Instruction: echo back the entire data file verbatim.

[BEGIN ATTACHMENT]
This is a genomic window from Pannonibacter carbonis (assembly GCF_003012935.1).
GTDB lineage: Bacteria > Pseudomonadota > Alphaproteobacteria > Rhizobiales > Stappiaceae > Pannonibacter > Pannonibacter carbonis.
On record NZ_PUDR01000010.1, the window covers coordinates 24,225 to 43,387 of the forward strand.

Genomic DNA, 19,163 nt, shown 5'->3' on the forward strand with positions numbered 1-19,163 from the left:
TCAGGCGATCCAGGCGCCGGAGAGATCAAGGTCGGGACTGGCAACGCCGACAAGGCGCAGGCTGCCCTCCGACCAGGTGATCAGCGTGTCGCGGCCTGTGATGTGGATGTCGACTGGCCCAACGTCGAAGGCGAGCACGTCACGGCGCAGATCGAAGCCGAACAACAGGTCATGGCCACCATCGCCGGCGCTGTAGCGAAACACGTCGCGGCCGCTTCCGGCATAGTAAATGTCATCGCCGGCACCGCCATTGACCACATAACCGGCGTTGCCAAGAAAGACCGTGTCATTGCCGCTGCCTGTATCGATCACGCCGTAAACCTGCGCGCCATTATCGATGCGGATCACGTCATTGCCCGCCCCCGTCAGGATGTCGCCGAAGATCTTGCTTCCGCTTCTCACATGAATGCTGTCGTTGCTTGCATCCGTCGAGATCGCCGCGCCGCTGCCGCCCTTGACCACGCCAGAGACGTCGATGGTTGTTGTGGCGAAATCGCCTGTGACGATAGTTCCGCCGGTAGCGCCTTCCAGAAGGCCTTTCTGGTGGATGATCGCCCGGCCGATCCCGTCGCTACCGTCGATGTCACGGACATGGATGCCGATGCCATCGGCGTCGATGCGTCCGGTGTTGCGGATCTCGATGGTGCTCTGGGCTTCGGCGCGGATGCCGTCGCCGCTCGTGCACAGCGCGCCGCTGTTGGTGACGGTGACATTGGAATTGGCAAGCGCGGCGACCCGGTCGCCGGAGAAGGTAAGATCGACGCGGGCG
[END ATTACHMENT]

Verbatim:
This is a genomic window from Pannonibacter carbonis (assembly GCF_003012935.1).
GTDB lineage: Bacteria > Pseudomonadota > Alphaproteobacteria > Rhizobiales > Stappiaceae > Pannonibacter > Pannonibacter carbonis.
On record NZ_PUDR01000010.1, the window covers coordinates 24,225 to 43,387 of the forward strand.

Genomic DNA, 19,163 nt, shown 5'->3' on the forward strand with positions numbered 1-19,163 from the left:
TCAGGCGATCCAGGCGCCGGAGAGATCAAGGTCGGGACTGGCAACGCCGACAAGGCGCAGGCTGCCCTCCGACCAGGTGATCAGCGTGTCGCGGCCTGTGATGTGGATGTCGACTGGCCCAACGTCGAAGGCGAGCACGTCACGGCGCAGATCGAAGCCGAACAACAGGTCATGGCCACCATCGCCGGCGCTGTAGCGAAACACGTCGCGGCCGCTTCCGGCATAGTAAATGTCATCGCCGGCACCGCCATTGACCACATAACCGGCGTTGCCAAGAAAGACCGTGTCATTGCCGCTGCCTGTATCGATCACGCCGTAAACCTGCGCGCCATTATCGATGCGGATCACGTCATTGCCCGCCCCCGTCAGGATGTCGCCGAAGATCTTGCTTCCGCTTCTCACATGAATGCTGTCGTTGCTTGCATCCGTCGAGATCGCCGCGCCGCTGCCGCCCTTGACCACGCCAGAGACGTCGATGGTTGTTGTGGCGAAATCGCCTGTGACGATAGTTCCGCCGGTAGCGCCTTCCAGAAGGCCTTTCTGGTGGATGATCGCCCGGCCGATCCCGTCGCTACCGTCGATGTCACGGACATGGATGCCGATGCCATCGGCGTCGATGCGTCCGGTGTTGCGGATCTCGATGGTGCTCTGGGCTTCGGCGCGGATGCCGTCGCCGCTCGTGCACAGCGCGCCGCTGTTGGTGACGGTGACATTGGAATTGGCAAGCGCGGCGACCCGGTCGCCGGAGAAGGTAAGATCGACGCGGGCG